Based on the Jack Schaefer novel, the story is set in Wyoming several years after the Civil War. Loosely based on the Johnson County War between settlers and cattle barons, material also covered in Michael Cimino's 1978 film Heaven's Gate, Shane tells the story from the point of view of a young boy.
As the opening credits roll, a stranger named Shane (Alan Ladd) passes through the homestead of Joe and Marlen Starrett (Van Heflin and Jean Arthur) as their nine year old son Joey (Brandon De Wilde) watches. At first the family's uncertain about the stranger seeking a brief stay at their place, but in time Shane and Joe form a bond. Upon first impression Shane seems small and unsure of himself, but looks can be deceiving. In time they learn he is one of the best gunslingers around and is pretty good in a fight.
Under incessant harassment from a ruthless cattle baron who uses intimidation to drive homesteaders out, they try to lure Shane into a fight. At first he turns the other cheek, but the next time he strikes back. Stevens filmed an epic fight scene with Shane taking on several goons. The bond between Shane and the family grows. He teaches Joey how to shoot a gun, although Marlen voices her disapproval of violence, he becomes a trusted defender of the community.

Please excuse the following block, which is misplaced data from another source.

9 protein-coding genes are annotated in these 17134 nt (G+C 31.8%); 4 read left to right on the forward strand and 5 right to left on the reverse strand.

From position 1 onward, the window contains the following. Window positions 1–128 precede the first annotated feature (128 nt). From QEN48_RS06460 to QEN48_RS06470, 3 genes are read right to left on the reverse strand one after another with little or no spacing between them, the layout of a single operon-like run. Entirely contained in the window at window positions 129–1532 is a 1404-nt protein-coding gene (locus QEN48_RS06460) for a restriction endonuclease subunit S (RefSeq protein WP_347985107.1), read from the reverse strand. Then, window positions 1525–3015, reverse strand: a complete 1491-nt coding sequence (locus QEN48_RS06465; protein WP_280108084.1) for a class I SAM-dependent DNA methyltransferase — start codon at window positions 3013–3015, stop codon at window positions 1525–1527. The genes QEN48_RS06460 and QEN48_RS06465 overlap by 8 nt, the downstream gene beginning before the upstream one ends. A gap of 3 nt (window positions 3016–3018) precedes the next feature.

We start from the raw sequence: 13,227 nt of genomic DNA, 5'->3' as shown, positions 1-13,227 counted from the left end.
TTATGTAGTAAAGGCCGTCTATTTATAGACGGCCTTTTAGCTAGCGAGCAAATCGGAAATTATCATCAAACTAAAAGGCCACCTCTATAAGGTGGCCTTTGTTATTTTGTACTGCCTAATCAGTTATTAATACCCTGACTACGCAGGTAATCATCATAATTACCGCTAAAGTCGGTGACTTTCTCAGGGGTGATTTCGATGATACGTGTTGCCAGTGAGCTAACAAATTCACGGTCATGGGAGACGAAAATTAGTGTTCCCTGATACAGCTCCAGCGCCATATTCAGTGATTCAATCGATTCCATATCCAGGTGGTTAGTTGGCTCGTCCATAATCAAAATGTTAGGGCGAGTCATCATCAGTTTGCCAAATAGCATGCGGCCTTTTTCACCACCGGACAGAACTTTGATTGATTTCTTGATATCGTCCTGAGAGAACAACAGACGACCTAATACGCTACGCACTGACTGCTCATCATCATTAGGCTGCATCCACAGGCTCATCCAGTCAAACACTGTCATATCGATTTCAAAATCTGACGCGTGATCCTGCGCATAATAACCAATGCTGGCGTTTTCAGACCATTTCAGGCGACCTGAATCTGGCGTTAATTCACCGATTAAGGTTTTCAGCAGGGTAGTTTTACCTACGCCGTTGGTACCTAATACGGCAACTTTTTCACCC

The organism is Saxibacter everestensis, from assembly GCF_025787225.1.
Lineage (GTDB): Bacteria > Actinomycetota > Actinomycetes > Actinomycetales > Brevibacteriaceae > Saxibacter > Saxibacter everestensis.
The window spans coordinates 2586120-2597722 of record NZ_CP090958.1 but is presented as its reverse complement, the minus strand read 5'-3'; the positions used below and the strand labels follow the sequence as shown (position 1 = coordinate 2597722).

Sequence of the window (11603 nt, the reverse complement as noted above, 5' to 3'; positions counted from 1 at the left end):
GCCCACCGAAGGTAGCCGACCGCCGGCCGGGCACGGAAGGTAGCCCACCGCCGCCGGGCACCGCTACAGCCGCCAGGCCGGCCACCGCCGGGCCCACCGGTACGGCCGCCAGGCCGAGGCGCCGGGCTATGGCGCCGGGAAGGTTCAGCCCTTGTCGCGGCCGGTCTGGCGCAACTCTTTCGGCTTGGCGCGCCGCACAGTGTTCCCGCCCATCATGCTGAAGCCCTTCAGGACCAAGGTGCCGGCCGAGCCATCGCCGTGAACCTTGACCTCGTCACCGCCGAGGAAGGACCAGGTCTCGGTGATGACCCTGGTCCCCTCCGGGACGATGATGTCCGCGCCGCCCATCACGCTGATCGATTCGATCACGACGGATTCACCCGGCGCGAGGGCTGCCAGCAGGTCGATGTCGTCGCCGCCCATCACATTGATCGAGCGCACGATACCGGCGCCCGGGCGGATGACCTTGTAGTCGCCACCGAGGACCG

Enter the main villain Jack Wilson, memorably played by Jack Palance. In a memorable scene he kills a settler in cold blood. Realizing a final confrontation is inevitable, Shane decides he must end the threat for good. He insists on confronting Jack alone, Joe and him get into a fist fight as Joey watches his two male role models fight it out. Shane wins, deciding to save the family by sacrificing himself.
Joey follows Shane into town and watches the final confrontation, leading to one of the great farewell scenes in movie history. By film's end, there are as many questions as answers. Where did Shane come from? Was he some archangel sent by God to defend good from evil? Is he on a quest for redemption for past sins he committed? Was he even real? The simplicity of Ladd's performance is more powerful than anything in a modern superhero film.
Like many great Westerns, Shane asks the question: What makes a civilization? Close bonds between families and communities are emphasized. Civilization also means people sacrificing themselves for a higher cause. A great movie, one that deserves to be seen on the big screen.
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